A job can differ in three dimensions: room for growth, duration and your qualification for the role.
The most important of these is room for growth. This determines how many new skills you're able to learn from a job. In most jobs, there's a finite amount of skills you are able to learn. If you were to visualize this, the "cap" on learning is meeting the maximum qualifications for a role.
If you've ever learned a new set of skills (ex. ballet, gaming), you'll know there’s a learning curve. It usually follows the same cycle; first, you learn the base patterns. Second, you practice. Third, you refine. This is the same curve in a job. I like to think of it as three distinct phases:
Learning Phase: when you enter a new environment, there is a lot to learn. Initially, it may be overwhelming but recognize that this is the period where you're learning the most.
Practicing Phase: when you've been at the job for a while, you may be more comfortable with your responsibilities. This is the period where you'll practice everything you've learned and do the job well.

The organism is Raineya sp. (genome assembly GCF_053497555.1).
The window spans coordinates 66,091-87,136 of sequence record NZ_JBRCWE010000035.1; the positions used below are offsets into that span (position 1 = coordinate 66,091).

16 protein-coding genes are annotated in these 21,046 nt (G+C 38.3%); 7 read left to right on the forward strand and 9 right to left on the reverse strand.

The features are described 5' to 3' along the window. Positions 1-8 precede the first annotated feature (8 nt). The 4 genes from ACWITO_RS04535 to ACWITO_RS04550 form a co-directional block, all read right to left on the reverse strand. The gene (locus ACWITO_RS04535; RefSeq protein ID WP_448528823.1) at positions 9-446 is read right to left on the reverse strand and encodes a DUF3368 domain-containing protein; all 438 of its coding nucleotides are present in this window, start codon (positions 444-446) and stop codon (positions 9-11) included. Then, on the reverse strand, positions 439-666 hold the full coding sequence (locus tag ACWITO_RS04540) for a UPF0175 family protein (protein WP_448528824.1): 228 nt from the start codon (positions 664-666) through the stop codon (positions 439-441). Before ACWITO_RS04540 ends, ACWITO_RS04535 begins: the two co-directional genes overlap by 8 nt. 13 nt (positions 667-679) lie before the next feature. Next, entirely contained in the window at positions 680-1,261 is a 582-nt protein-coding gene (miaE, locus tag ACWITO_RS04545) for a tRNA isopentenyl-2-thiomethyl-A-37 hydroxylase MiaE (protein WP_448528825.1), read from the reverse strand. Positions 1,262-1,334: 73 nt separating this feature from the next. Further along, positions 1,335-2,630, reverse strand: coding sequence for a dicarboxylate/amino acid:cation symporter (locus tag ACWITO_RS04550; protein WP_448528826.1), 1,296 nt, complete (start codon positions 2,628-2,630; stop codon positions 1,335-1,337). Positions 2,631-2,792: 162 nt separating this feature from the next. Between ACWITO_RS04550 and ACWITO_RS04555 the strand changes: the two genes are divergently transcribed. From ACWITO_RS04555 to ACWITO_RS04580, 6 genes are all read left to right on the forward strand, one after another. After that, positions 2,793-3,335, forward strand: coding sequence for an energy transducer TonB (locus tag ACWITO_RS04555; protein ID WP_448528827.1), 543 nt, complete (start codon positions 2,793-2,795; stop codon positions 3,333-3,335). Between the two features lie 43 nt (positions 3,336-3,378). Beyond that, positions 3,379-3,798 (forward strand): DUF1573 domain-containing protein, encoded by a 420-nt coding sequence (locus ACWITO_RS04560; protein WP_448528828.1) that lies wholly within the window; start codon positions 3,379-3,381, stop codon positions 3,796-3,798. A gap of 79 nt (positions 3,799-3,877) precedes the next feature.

Flattening Phase: after practicing skills sufficiently, your learning curve will start to flatten. This is evident with some boredom in the role or the feeling that you may not be learning anything new.
The stage you enter the role at depends on how qualified you are for the role. This implies a key point: your room for growth is directly linked to how qualified you are. Imagine the same job done by three people of different qualification levels:
Stringing a few roles together, this may be your skill development over two years:
The more qualified you are for a role, the less skill development you can expect.
There is a cap on how you can learn from a role. This "upper bound" is usually the maximum qualifications for a role.
Use the Job Description
From the outside, it can be tough to know how well you can do a job (your qualifications) and how much you stand to learn in the role (room for growth). Fortunately, we can use the job description to give us a proxy answer for each of these.